Home » Prince Siddhartha Gautama

Prince Siddhartha Gautama

Hatred does not cease in the world by hating, but by not hating; this is an eternal truth. This philosophy quoted from Buddha is only one of his many great teachings that inspire people all over the world to live their lives in a loving and respectful manner. The Buddha influences so much because he was such a great man. He sacrificed a kingdom, wife, and child in order to pursue Nirvana and find enlightenment. HE invoked the Dhamma, and spread his pro-life principals to all who would listen.

In the sixth century before the Christian era, shortly preceding the Buddhas birth, religion had been forgotten in India. Priests of the time were irreligious, performing meaningless rituals of sacrifice and amassing great wealth for themselves. At this needed time, when there was cruelty, degeneration and unrighteousness everywhere, reformer Buddha was born to put down priestcraft and animal sacrifices, to save the people and disseminate the message of equality, unity and cosmic love everywhere (Sivananda 17).

Prince Siddhartha Gautama was born in B. C. 560 to Suddhodana, king of the Sakhyas. His place of birth was a grove known as Lumbini, located at the foot of Mount Palpa in the Himalayan Mountains within Nepal. As Buddhas birth drew near, the gods prepared a path for him with celestial portents and signs, such as flowers blooming, soft rains falling, heavenly music playing, and the air was filled with delicious scents. The birth of the child was followed by a prediction by the astrologers to the Buddhas father.

The prediction was that, The child on attaining manhood, would become either a universal monarch, or abandoning house and home, would assume the robe of a monk and become a Buddha, a perfectly enlightened soul for the salvation of mankind(Shepard 4). It was prophisized that unless the prince saw four signs, he would not retire from the world to become a Buddha. The four signs were an old man, a diseased man, a dead man, and a monk. Suddhodana, to prevent his son from leaving the castle, surrounded him with every luxury and indulgence possible.

Siddhartha was married and moved into a walled palace, never allowing him to see the four signs. One day, the prince managed to get out of the palace walls and venture through the town. The prince at twenty-nine saw all of the four signs and gave up his worldly life (Duane 6). Siddhartha left his home and walked to the hills where many hermits lived, eventually gaining enlightenment. He attained Nirvana and his face shown with ecstasy. His heart was filled with profound mercy and compassion. He wanted to share what he had with humanity. He traveled all over India and preached his doctrine and gospel.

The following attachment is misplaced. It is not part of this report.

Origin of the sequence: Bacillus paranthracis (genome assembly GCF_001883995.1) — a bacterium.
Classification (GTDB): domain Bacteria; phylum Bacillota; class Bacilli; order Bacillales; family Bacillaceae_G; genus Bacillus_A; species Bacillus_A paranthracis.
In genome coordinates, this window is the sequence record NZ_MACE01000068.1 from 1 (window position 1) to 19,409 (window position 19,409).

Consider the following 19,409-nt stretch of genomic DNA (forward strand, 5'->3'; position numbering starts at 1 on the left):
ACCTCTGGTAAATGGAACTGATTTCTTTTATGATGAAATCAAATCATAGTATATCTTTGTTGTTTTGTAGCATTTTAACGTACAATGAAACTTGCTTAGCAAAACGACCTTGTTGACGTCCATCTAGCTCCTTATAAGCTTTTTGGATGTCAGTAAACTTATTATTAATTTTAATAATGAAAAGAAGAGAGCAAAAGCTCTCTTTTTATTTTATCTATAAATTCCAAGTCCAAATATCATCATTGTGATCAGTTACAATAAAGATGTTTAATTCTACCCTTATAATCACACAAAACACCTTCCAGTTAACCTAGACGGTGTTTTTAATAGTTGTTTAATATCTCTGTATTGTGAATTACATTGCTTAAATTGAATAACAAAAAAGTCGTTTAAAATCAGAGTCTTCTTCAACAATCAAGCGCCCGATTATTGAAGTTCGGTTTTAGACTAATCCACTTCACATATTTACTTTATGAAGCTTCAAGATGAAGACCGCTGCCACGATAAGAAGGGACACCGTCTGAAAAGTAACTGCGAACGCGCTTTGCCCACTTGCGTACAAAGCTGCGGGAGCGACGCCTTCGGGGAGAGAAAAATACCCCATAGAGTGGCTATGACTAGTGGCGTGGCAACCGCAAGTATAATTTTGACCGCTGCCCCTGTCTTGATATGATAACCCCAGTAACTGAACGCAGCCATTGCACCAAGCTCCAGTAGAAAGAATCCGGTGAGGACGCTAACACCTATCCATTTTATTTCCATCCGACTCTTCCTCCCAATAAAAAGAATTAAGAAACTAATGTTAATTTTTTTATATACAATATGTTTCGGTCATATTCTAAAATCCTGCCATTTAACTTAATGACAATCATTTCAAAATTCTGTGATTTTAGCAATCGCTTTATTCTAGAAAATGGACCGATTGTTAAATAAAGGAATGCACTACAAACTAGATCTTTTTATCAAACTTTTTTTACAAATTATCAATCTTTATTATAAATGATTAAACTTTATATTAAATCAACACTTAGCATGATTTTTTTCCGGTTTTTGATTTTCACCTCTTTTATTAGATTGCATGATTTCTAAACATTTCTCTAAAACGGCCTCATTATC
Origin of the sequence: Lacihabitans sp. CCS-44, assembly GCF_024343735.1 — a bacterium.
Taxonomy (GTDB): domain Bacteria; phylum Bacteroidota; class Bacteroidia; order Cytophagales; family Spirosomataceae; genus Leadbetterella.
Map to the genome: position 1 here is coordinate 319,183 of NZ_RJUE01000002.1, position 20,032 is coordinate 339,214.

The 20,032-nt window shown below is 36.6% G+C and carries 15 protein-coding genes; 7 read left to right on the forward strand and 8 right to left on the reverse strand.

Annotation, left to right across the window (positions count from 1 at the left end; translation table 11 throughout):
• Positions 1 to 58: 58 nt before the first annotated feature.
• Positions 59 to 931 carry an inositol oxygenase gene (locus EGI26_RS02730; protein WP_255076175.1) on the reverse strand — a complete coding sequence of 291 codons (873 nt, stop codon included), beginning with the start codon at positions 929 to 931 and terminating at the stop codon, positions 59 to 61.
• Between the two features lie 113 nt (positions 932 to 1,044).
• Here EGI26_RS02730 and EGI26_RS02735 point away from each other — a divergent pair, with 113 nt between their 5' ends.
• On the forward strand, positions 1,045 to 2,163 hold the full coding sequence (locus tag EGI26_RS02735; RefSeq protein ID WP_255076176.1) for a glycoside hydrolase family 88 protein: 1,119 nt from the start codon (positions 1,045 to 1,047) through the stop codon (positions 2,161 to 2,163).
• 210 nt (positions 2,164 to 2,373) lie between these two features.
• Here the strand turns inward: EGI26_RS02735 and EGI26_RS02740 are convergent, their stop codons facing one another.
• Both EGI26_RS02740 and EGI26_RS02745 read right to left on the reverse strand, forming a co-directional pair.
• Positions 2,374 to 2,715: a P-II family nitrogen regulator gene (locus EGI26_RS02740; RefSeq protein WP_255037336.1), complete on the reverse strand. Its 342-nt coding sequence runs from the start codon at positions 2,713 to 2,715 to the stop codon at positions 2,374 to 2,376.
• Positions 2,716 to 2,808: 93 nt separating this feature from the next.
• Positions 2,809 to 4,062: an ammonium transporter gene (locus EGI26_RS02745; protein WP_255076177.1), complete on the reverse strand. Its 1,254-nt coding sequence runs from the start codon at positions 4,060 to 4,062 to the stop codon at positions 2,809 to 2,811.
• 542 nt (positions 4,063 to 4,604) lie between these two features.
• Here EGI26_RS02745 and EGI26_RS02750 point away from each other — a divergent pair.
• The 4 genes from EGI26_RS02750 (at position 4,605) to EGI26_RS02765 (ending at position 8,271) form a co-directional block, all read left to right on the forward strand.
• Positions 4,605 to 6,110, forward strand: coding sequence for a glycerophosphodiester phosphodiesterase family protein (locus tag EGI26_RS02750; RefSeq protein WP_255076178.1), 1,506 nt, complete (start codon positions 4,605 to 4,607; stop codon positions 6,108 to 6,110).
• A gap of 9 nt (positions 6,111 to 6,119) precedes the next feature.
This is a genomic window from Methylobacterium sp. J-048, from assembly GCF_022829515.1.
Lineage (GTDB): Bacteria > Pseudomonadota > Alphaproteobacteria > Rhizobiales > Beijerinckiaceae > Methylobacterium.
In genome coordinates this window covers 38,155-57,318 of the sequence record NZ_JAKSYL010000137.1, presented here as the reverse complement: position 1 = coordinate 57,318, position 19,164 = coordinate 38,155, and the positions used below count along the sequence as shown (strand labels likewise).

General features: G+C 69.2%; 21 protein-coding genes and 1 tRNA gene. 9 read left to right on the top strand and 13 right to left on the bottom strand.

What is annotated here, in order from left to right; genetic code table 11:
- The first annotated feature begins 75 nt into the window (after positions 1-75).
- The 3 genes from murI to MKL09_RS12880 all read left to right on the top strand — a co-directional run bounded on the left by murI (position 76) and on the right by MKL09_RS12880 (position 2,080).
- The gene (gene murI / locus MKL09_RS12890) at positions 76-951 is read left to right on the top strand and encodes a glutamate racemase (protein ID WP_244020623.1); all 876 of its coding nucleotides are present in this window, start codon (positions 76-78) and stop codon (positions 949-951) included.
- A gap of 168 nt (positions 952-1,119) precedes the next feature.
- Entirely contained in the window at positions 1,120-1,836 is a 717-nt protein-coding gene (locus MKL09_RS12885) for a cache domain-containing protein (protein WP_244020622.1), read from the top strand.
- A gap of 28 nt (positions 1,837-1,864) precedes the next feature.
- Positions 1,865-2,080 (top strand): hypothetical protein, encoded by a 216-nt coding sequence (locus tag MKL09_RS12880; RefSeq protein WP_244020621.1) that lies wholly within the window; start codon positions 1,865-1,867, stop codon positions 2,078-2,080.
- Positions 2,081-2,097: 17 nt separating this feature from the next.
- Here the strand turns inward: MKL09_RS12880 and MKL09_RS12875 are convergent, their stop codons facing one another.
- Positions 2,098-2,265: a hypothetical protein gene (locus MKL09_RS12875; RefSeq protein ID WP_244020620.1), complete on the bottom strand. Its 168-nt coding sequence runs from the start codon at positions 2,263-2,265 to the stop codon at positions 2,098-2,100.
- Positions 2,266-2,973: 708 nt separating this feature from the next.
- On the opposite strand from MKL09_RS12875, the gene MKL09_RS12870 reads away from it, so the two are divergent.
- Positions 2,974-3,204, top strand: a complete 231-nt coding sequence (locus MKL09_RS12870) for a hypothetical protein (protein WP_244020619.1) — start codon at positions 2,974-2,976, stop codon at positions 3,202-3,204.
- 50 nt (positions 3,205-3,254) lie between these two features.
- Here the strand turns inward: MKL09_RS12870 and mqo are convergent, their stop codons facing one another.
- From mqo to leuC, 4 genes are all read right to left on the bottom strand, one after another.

He became a savior, deliverer and redeemer (Armstrong 66). The number of Buddhas followers increased, as he became known for his earthly philosophies and loving acts. Buddha requires every Buddhist monk to take a vow, to abstain from killing any living being. In order to honor this vow Monks must stay in one place the entire rainy season of four months to prevent from killing the countless small insects (Sivananda 21). This to me shows great appreciation for life, regardless of how small. I feel more compelled to look lovingly on all things, even a spider on my wall.

Perhaps I will capture it and let it outside now, instead of killing it. His sacrifice of movement for four months is so great, that I think it isnt so large an effort to be more cautious of life around me. All life is beautiful, no matter the color, size, or breed. It is irrational to think that just because I am larger or smarter or more religious that my life is more important than that of a bug. Who gave me the right to take another life? One day Buddha saw a herdsman taking his sheep and goats through a narrow valley. Buddha noticed a small hurt lamb trying to keep up with the bunch.

Buddha held it and said, It is better to relieve the suffering of an innocent being than to sit on the rocks of Olympus or sit in solitary caves and watch unconcerned the sorrows and sufferings of humanity. Buddha followed the herdsman to a sacrifice for the gods. When he got there Buddha interrupted the sacrifice just before the first beast was to be killed and said, Every creature loves to live, even as every human being loves to preserve his or her own life. The priest then threw the knife away and the king passed a law that there shall be no more sacrifices (Sivananda 23).

Buddha showed his character by standing up for what he believed in. Buddha was a strong person and influences me to voice my opinion on what is right and wrong in society. He had the courage to say no to an accepted practice in his world. Looking at his example gives me courage to stand up against issues such as capital punishment and abortion, which are accepted practices in my world. When Siddhartha went to visit his father on his deathbed; everyone came to pay Buddha his or her respects except his wife. She felt he would come to see her if he cared.

His wife, when she lost her husband, gave up all her luxuries. She took simple food once a day and slept on a mat. She led a life of severe austerities. When Buddha heard of his wifes actions he was very moved and went to visit her. When he arrived she wept at his feet. The Buddha at once started a order of female ascetics; his wife was the first of the Buddhistic nuns. This act of compassion was also one of equality and justice. I feel that people should not be judged on their sex, color, age, sexuality, or any other characteristic.

Cite This Work

To export a reference to this essay please select a referencing style below:

Reference Copied to Clipboard.
Reference Copied to Clipboard.
Reference Copied to Clipboard.
Reference Copied to Clipboard.